``I can't think of another attitude to have toward an audience than a hopeful and a positive one. And if that includes such unfashionable things as sentimentality, well, I can afford it.''


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I have a lil Robert Palmer tale.... nothing much but.... When i was the talent producer for this Brit Tv show (Sky Tv Jameson Tonight)... I booked him... it was just apres the big chart hits... he arrived on his own with no flunkies! He was early so i took him to a bar accross the street from the theatre in Londons' Soho where we filmed ... he was such a charmer ... had a major crush on him right away.. very funny in a dry self depreciating way... He was from Yorkshire and after a few drinks had a stronger accent and there was me with my Liverpool accent so that whole evening we camped up our regional accents "ee by gum our jane-lass" et al... that night he left me a cassette of the stuff he was doing with Duran Duran said I could take it home and listen as long as I promised not to share it... how cool that he was still trusting and open at that height of fame. A real nice bloke, a real talent.. sad that he has left this earth, so young. "Robert,yer were alright, our kid!" (to be read in yorkshire accent)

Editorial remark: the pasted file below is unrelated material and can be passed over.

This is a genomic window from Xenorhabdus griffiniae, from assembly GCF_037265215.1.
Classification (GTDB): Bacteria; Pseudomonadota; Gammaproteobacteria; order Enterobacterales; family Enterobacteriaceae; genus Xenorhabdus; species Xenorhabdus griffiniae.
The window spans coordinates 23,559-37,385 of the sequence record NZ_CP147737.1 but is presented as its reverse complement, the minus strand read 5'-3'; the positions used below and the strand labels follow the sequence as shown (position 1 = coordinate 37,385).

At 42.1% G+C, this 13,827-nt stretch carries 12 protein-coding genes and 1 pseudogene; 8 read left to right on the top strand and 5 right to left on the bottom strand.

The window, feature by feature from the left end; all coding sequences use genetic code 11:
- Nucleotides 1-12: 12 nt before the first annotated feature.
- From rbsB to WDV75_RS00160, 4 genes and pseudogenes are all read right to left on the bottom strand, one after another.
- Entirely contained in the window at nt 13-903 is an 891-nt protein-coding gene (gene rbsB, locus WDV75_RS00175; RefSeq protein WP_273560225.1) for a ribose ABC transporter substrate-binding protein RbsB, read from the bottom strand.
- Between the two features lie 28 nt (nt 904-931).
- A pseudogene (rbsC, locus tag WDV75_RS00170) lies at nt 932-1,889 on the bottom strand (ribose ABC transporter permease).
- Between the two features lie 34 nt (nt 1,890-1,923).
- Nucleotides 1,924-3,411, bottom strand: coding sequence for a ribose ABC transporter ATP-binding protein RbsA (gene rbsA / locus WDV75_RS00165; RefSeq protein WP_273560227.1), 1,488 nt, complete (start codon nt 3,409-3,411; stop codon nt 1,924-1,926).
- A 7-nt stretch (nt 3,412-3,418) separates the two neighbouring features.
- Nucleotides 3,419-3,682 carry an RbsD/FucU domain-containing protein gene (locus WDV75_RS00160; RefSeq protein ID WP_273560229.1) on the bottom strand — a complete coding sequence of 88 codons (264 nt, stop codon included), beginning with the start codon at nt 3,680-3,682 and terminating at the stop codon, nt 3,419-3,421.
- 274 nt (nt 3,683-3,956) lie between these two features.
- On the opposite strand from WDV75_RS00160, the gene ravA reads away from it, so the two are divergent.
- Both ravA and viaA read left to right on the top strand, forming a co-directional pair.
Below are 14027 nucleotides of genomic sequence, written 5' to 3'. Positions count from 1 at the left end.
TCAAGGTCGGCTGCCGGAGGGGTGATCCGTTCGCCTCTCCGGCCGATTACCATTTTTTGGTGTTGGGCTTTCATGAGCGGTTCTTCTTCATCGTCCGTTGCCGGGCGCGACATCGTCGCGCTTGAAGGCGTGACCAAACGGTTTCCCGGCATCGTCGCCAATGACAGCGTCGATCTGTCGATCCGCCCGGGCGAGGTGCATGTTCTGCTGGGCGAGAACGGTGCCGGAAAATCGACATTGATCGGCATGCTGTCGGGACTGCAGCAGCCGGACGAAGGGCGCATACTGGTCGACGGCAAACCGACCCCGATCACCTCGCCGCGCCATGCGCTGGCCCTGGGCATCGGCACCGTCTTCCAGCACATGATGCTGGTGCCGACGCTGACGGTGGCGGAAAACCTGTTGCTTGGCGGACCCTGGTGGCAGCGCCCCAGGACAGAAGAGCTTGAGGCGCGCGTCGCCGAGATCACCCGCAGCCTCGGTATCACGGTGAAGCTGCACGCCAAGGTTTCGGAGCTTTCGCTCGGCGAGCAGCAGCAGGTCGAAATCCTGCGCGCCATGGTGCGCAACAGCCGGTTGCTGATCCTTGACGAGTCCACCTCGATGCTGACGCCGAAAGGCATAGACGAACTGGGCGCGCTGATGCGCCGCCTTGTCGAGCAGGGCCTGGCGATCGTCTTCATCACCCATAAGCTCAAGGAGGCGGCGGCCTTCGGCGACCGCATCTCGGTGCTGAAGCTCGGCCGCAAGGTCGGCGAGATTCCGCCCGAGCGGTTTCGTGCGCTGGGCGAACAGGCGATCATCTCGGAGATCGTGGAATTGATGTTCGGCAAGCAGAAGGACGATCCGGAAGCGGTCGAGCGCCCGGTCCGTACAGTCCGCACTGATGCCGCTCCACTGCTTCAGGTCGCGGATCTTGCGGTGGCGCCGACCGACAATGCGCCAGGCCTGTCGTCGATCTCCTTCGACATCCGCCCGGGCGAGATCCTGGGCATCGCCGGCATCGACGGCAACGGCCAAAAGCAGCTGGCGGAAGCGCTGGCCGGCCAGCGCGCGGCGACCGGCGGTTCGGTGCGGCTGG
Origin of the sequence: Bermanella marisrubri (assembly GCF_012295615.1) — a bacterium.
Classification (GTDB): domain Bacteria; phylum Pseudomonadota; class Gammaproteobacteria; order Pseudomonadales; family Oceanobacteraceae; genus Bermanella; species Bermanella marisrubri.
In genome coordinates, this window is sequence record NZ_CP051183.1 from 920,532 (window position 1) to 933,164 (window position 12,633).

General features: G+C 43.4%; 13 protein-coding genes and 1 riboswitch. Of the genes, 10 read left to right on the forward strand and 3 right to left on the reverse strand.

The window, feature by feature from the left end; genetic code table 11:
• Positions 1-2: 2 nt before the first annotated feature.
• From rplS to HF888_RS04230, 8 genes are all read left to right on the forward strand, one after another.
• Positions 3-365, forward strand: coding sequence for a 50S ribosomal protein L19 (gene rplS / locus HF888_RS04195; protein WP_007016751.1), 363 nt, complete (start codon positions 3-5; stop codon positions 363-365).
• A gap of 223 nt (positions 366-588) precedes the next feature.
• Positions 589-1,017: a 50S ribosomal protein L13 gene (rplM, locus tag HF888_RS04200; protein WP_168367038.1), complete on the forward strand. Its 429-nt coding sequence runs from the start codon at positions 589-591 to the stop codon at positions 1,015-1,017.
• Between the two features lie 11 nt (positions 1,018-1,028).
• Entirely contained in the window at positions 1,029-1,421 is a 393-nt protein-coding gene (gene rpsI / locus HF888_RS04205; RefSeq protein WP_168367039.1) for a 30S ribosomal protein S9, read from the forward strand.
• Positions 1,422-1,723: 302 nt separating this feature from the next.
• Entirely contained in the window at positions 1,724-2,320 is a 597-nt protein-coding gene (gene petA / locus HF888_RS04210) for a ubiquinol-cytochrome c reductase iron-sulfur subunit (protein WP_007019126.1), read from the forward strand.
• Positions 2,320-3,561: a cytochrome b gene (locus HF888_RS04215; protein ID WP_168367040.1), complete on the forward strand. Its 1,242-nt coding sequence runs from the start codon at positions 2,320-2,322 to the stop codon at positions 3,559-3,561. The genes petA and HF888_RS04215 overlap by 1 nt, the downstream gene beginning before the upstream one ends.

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I can't believe he's gone to his grave and I'm still owing him big time. Desperation never fails to iluminate.

George Plimpton, Urbane and Witty Writer, Dies at 76

Published: September 26, 2003
copy from NYTimes Web obit page

Associated Press
George Plimpton, the self-deprecating author of "Paper Lion" and a patron to Philip Roth and Jack Kerouac has died. He was 76.

George Plimpton, the New York aristocrat and literary journalist whose exploits in editing and writing seesawed between belles lettres and the witty accounts he wrote of his various madcap attempts to slip into other people's high-profile careers, died yesterday at his home in Manhattan. He was 76.

The cause of death was not immediately known, but Mr. Plimpton's agent, Timothy Seldes, said it was most likely a heart attack.

Mr. Plimpton, a lanky, urbane man possessed of boundless energy and perpetual bonhomie, became, in 1953, the first and only editor of The Paris Review. A ubiquitous presence at book parties and other gala social events, he was tireless in his commitment to the serious, contemporary fiction the magazine publishes.